Plant breeders' rights (PBR) are a form of intellectual property rights that allow plant breeders to protect new varieties of plants. Other forms of intellectual property protection include patents, trademarks and copyrights.
When a plant breeder's right is granted, the breeder gets exclusive rights to produce (for sale) and to sell reproductive material of the new plant variety.
Plant breeding has existed for thousands of years. It is the science of working with the genetics of plants to produce new plants with desired characteristics. Today's breeders can be gardeners, farmers, or professionals who work for government research centres, universities, private companies or industry associations.
The techniques of plant breeding range from simply selecting certain plants for reproduction, to deliberate crossing of individual plants to develop new varieties with a combination of desired traits. Modern technology has expanded the scope of plant breeding to also include complex molecular techniques.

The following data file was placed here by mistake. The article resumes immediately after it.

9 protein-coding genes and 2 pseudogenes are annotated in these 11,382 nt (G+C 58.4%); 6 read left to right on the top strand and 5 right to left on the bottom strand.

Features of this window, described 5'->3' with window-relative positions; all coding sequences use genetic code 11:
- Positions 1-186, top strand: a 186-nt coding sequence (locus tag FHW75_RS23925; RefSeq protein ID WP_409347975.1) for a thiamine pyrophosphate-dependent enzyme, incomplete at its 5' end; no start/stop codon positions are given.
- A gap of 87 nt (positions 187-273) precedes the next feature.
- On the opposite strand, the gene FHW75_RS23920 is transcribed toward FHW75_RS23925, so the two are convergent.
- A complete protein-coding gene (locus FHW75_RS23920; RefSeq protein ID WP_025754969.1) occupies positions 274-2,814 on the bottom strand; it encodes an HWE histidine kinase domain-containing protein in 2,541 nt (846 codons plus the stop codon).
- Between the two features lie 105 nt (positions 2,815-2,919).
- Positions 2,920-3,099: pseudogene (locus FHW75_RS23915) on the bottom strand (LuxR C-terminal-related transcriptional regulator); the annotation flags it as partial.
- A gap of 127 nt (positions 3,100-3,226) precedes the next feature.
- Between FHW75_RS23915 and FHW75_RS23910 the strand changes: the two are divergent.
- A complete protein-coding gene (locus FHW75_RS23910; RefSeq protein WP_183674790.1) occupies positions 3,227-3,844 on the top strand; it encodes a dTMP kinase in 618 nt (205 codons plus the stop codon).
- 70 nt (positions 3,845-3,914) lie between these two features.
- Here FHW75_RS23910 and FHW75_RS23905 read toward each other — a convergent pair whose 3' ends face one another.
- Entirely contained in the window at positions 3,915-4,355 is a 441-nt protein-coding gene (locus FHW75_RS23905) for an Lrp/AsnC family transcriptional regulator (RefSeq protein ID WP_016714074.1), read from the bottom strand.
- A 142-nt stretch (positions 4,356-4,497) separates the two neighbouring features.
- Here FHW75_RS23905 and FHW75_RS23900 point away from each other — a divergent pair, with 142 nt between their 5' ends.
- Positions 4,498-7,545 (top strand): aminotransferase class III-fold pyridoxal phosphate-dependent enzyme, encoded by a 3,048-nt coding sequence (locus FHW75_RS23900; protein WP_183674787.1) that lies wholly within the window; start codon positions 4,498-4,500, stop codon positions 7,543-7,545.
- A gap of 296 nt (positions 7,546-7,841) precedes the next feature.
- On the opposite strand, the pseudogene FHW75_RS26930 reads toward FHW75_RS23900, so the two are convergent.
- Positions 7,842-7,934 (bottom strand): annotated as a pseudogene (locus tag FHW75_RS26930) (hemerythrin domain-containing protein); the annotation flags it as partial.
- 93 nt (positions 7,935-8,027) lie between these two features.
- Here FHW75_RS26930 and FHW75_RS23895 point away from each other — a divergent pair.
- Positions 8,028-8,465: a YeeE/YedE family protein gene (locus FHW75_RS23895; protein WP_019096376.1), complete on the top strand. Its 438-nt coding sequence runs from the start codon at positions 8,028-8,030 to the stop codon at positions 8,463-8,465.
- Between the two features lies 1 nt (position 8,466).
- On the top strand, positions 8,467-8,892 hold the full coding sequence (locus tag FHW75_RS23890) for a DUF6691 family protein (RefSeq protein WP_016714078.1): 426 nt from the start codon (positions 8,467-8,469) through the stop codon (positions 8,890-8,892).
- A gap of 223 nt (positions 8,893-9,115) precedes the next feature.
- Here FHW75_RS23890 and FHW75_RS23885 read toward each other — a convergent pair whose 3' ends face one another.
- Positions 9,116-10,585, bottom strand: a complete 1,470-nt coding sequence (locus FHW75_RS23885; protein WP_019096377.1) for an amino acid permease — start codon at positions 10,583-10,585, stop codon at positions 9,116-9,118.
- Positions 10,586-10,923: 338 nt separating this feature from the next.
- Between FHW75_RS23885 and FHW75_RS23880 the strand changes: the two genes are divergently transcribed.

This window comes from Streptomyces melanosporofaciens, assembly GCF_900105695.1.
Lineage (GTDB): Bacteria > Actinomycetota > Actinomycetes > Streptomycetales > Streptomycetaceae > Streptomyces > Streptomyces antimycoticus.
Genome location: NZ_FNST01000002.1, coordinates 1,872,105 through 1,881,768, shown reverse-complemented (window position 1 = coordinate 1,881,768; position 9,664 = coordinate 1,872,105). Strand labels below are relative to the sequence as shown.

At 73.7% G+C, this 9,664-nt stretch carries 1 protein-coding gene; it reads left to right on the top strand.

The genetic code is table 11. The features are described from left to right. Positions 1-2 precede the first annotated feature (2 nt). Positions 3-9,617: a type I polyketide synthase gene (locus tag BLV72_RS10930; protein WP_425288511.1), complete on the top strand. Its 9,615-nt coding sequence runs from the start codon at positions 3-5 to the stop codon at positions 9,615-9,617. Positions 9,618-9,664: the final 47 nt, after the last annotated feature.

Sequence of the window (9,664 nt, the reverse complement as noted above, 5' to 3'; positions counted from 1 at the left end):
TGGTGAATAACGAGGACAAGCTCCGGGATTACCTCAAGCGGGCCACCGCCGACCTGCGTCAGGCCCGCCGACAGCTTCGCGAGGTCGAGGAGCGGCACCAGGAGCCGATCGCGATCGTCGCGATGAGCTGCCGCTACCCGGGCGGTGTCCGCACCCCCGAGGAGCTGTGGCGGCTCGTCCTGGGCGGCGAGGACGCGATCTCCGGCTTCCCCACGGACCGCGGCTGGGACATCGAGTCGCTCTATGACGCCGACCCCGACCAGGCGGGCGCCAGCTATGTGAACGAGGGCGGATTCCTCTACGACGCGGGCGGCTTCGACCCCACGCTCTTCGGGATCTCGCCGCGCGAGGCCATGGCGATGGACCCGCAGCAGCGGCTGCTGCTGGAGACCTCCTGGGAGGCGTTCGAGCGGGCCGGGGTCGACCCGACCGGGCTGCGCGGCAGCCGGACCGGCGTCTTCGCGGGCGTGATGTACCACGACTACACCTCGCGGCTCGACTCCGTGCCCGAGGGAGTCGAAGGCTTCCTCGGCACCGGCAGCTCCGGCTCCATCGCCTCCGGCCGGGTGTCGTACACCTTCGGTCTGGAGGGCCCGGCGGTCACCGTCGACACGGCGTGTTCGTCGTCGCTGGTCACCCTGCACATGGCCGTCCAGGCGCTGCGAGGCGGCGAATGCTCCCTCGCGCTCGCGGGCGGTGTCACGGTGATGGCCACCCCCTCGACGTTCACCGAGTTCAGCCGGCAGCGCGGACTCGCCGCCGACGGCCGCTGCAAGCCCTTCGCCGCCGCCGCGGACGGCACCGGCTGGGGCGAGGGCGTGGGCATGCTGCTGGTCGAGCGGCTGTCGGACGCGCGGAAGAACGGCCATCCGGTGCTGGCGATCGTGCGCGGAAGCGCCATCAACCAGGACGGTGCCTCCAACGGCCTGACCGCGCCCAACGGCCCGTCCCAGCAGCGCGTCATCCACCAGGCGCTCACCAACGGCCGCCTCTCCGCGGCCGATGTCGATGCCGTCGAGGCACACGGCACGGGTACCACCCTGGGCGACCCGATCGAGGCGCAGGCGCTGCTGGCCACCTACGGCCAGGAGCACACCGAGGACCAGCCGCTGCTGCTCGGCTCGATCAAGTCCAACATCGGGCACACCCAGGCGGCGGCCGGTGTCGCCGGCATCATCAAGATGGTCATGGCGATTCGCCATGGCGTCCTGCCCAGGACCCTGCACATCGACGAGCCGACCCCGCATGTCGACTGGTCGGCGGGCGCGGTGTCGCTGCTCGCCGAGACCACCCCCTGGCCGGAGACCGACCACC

A plant breeder who obtains plant breeders' rights usually collects royalties each time reproductive material of the protected plant variety is sold, similar to the way an author collects royalties on a copyrighted book.
A PBR is legally enforceable and gives you, the owner, exclusive rights to commercially use it, sell it, direct the production, sale and distribution of it, and receive royalties from the sale of plants.
If you have developed a new plant variety, you should consider applying for a PBR to protect it.
Before you apply, you'll need to decide if registering a plant breeder's right is appropriate for your plant, where you want to register it and what is involved in the application process.
Do some basic research to make sure your variety is new and distinctive and that you will be eligible. Search the PBR database to see if someone else has already bred your variety.